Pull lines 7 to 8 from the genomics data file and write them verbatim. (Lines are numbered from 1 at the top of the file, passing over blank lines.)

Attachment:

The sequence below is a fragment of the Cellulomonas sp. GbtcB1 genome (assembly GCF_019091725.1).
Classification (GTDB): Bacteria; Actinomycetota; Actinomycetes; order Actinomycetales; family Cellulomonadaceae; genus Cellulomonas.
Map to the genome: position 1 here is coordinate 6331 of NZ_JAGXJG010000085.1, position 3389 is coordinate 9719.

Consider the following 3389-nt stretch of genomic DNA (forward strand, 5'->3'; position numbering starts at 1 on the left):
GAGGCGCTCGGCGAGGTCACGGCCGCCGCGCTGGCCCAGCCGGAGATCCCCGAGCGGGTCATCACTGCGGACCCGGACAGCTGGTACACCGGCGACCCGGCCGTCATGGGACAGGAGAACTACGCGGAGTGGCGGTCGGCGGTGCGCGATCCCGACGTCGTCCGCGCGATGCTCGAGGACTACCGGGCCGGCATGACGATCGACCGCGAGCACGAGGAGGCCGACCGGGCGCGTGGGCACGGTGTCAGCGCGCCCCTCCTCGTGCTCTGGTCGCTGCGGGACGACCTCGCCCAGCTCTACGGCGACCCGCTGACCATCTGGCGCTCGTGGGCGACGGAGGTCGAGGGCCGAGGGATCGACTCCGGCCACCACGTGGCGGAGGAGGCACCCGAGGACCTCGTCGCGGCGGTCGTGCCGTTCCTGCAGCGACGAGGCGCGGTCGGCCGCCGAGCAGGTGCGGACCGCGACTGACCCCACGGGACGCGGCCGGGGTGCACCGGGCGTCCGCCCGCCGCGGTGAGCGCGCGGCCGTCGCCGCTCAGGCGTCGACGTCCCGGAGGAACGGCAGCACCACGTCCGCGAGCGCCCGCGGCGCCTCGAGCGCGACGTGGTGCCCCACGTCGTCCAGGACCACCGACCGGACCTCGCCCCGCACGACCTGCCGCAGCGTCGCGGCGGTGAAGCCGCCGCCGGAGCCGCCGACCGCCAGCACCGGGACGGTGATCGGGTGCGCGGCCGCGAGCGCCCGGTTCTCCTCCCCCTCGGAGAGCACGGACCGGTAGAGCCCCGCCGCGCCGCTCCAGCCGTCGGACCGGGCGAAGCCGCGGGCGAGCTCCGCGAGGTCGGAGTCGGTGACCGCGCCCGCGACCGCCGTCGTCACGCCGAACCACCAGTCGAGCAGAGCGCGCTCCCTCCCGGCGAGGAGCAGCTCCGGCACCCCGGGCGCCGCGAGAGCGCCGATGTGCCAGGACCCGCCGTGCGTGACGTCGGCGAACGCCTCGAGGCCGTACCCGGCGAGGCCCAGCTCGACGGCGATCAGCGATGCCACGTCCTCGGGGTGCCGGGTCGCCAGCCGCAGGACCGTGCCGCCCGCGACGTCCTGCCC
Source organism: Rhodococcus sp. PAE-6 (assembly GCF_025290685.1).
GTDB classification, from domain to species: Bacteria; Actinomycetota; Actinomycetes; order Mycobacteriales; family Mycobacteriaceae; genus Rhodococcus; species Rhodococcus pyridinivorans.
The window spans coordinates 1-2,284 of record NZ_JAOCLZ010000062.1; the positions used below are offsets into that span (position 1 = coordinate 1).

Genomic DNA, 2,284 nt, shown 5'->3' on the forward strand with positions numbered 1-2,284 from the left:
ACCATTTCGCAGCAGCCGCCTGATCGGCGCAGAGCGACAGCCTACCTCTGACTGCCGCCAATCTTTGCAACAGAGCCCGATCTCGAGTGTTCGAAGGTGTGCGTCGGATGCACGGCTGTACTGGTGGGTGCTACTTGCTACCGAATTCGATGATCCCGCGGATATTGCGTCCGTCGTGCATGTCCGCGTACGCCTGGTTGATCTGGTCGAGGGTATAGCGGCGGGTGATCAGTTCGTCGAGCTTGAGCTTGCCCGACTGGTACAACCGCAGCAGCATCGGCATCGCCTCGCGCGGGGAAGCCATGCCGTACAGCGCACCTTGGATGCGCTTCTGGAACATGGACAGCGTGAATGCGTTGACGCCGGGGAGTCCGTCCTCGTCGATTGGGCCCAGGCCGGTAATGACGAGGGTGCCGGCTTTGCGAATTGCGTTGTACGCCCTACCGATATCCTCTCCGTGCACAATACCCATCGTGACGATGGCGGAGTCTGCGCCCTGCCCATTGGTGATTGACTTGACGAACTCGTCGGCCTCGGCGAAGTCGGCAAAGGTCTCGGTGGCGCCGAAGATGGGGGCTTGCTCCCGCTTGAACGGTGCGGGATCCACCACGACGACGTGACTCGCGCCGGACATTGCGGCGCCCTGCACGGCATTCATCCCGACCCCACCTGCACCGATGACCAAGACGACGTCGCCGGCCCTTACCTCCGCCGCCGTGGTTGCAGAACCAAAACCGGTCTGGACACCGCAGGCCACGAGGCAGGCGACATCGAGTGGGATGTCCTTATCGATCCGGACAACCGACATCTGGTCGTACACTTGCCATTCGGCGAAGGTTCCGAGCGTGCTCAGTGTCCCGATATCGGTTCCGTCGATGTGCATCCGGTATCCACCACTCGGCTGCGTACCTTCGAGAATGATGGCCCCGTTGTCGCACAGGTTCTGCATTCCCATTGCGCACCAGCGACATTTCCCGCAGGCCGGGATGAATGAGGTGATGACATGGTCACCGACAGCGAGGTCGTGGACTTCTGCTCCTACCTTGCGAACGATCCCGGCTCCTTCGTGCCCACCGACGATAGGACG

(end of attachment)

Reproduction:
GTDB classification, from domain to species: Bacteria; Actinomycetota; Actinomycetes; order Mycobacteriales; family Mycobacteriaceae; genus Rhodococcus; species Rhodococcus pyridinivorans.
The window spans coordinates 1-2,284 of record NZ_JAOCLZ010000062.1; the positions used below are offsets into that span (position 1 = coordinate 1).